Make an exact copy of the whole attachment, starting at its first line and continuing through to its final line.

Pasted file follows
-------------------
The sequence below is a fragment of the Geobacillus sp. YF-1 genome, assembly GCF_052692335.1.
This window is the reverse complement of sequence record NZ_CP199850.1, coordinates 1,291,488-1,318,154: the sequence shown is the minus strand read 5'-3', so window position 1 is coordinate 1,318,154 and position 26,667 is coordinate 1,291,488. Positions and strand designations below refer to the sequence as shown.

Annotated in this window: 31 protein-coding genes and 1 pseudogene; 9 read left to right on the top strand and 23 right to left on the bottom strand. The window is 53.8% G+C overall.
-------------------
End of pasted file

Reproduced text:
The sequence below is a fragment of the Geobacillus sp. YF-1 genome, assembly GCF_052692335.1.
This window is the reverse complement of sequence record NZ_CP199850.1, coordinates 1,291,488-1,318,154: the sequence shown is the minus strand read 5'-3', so window position 1 is coordinate 1,318,154 and position 26,667 is coordinate 1,291,488. Positions and strand designations below refer to the sequence as shown.

Annotated in this window: 31 protein-coding genes and 1 pseudogene; 9 read left to right on the top strand and 23 right to left on the bottom strand. The window is 53.8% G+C overall.